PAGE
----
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Icons: Nusrat Fateh Ali Khan: The Great Unifier

By Nikhil Misra-Bhambri Email By Nikhil Misra-Bhambri
October 2020
Icons: Nusrat Fateh Ali Khan: The Great Unifier

Music has no boundaries, and Nusrat Fateh Ali Khan’s life and music exemplify that. An Indian-American finds his roots and worldview listening to Nusrat.

According to family lore, my love for Nusrat Fateh Ali Khan was born when I came home from the hospital as a newborn and “Yeh jo halka halka suroor hai/ Yeh teri nazar ka qasoor hai” was playing on the stereo at home. These first lyrics that I heard, which translate to “This soft passion in me/ is the fault of your gaze,” are an appropriate metaphor for my relationship with Nusrat’s music. My mother goes even further to say that this special relationship is actually because she listened to Nusrat when she was expecting me. My parents also tell me that they played his music to relax or put me to sleep as a baby. I hope all these claims are true because it means that there has not been a moment since I was conceived that I have not enjoyed Nusrat’s music. Though I also immerse myself in other kinds of music, I always return to my first love, Nusrat Fateh Ali Khan.

Starting as a child, I played Nusrat everywhere—on the household speakers, in the car, on my portable CD player, you name it. While many of my classmates talked about Radio Disney and other popular songs of the day, I remained oblivious to them all.

Born in 1948 in Faisalabad, in what is now Pakistan, Nusrat was known as Shahenshah-e-Qawwali, or “king of qawwalis.” Qawwali—“that which is recited”— is a form of dhikr (remembrance of God) practiced by Sufi Muslims. At a typical performance, a Qawwal (lead singer) sings a verse, which the large accompanying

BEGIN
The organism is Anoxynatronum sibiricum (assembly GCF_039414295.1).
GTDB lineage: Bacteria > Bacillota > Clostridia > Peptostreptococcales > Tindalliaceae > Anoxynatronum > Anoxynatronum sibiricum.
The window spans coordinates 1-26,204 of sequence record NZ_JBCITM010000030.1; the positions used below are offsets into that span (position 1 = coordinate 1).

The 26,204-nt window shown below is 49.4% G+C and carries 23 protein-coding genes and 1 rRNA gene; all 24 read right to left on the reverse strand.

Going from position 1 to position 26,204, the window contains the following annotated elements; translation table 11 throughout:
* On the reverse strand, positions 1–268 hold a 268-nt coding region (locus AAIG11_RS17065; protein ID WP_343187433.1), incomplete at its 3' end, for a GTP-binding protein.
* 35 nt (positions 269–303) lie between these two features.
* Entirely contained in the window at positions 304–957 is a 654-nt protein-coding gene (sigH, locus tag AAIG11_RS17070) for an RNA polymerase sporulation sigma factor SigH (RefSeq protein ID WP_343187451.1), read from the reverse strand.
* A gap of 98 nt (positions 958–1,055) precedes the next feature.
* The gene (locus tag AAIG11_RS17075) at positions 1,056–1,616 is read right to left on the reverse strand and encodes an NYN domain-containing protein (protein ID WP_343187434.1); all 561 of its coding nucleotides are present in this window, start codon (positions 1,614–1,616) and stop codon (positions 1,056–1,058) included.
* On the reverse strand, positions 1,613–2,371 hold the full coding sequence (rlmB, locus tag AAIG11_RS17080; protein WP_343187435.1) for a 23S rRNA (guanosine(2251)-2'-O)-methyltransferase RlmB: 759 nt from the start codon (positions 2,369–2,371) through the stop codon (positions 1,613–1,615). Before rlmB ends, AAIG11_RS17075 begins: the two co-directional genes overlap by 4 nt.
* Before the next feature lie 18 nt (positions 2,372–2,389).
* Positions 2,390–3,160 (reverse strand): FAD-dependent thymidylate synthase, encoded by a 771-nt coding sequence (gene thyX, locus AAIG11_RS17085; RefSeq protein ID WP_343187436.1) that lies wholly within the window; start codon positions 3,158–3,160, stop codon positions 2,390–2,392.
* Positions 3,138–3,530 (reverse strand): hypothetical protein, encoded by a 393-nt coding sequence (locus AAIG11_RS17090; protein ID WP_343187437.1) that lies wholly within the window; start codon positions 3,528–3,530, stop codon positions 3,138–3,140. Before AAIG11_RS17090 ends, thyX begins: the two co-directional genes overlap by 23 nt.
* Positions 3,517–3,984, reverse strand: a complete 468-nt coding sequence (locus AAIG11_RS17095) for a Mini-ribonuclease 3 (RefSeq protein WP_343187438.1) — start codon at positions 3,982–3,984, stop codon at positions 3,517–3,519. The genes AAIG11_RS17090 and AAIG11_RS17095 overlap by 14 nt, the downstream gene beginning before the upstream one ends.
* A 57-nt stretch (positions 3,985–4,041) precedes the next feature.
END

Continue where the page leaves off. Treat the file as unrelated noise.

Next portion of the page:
ensemble then repeats after him. Through repeating various qualities and characteristics of the divine, the singers work up their passion and energy in a manner that is akin to intoxication, and that engages the entire audience.

I recall hearing “Allah Hoo” as a 6-year old in the car with my father when he put on a CD. As the wailing sound and the soft beginning rose to a crescendo that was so strikingly different from the sing-song lyrics I learned in kindergarten, I remember feeling a surge of pride in my Indian roots. In seconds, I had completely fallen in love with the wonderful melody and rhythm. I was fascinated by the transition in the qawwali from the repetition of “Allah Hoo” to “Yeh zameen jab na thi/ Yeh jahaan jab na tha.” Different CD compilations had different rhythms and different transitions for “Allah Hoo” but the lyrics were always the same, “God is/ when there was no earth/ when there was no universe/ only You were there.”

Nusrat’s music was to have a significant impact on how I viewed myself as a South Asian growing up in Los Angeles. In my mind, he was one true embodiment of an undivided South Asia. Nusrat’s music of tolerance and unity knew no boundaries, and he inspired  me to assume the same mindset despite the political and religious divisions in India and around the world. My enthusiasm for, and understanding of, Nusrat’s music was greatly enhanced when I connected with Dr. Varun Soni, Dean of Religious Life at University of Southern California, where I was an undergraduate student.